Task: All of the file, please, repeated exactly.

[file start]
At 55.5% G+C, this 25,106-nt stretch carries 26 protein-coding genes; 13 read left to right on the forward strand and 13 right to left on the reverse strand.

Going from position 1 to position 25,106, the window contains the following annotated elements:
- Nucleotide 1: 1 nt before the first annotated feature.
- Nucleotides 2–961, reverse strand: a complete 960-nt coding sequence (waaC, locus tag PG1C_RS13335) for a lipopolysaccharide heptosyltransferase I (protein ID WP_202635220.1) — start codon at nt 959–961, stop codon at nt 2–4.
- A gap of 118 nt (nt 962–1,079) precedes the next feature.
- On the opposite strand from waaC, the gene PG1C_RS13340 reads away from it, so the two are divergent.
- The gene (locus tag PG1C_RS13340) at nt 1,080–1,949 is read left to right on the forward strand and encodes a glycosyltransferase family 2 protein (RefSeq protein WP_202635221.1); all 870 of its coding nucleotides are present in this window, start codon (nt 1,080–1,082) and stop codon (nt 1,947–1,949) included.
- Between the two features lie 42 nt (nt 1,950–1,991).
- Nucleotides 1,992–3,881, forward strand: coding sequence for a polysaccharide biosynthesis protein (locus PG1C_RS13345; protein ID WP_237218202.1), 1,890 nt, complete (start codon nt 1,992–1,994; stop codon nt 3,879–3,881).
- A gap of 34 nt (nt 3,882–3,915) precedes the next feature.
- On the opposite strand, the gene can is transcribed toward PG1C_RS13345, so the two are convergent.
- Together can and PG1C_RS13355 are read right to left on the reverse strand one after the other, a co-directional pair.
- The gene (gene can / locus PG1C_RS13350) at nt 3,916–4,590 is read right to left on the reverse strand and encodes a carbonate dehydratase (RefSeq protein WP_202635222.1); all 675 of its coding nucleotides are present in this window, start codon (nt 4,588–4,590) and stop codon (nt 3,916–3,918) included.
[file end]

At 55.5% G+C, this 25,106-nt stretch carries 26 protein-coding genes; 13 read left to right on the forward strand and 13 right to left on the reverse strand.

Going from position 1 to position 25,106, the window contains the following annotated elements:
- Nucleotide 1: 1 nt before the first annotated feature.
- Nucleotides 2–961, reverse strand: a complete 960-nt coding sequence (waaC, locus tag PG1C_RS13335) for a lipopolysaccharide heptosyltransferase I (protein ID WP_202635220.1) — start codon at nt 959–961, stop codon at nt 2–4.
- A gap of 118 nt (nt 962–1,079) precedes the next feature.
- On the opposite strand from waaC, the gene PG1C_RS13340 reads away from it, so the two are divergent.
- The gene (locus tag PG1C_RS13340) at nt 1,080–1,949 is read left to right on the forward strand and encodes a glycosyltransferase family 2 protein (RefSeq protein WP_202635221.1); all 870 of its coding nucleotides are present in this window, start codon (nt 1,080–1,082) and stop codon (nt 1,947–1,949) included.
- Between the two features lie 42 nt (nt 1,950–1,991).
- Nucleotides 1,992–3,881, forward strand: coding sequence for a polysaccharide biosynthesis protein (locus PG1C_RS13345; protein ID WP_237218202.1), 1,890 nt, complete (start codon nt 1,992–1,994; stop codon nt 3,879–3,881).
- A gap of 34 nt (nt 3,882–3,915) precedes the next feature.
- On the opposite strand, the gene can is transcribed toward PG1C_RS13345, so the two are convergent.
- Together can and PG1C_RS13355 are read right to left on the reverse strand one after the other, a co-directional pair.
- The gene (gene can / locus PG1C_RS13350) at nt 3,916–4,590 is read right to left on the reverse strand and encodes a carbonate dehydratase (RefSeq protein WP_202635222.1); all 675 of its coding nucleotides are present in this window, start codon (nt 4,588–4,590) and stop codon (nt 3,916–3,918) included.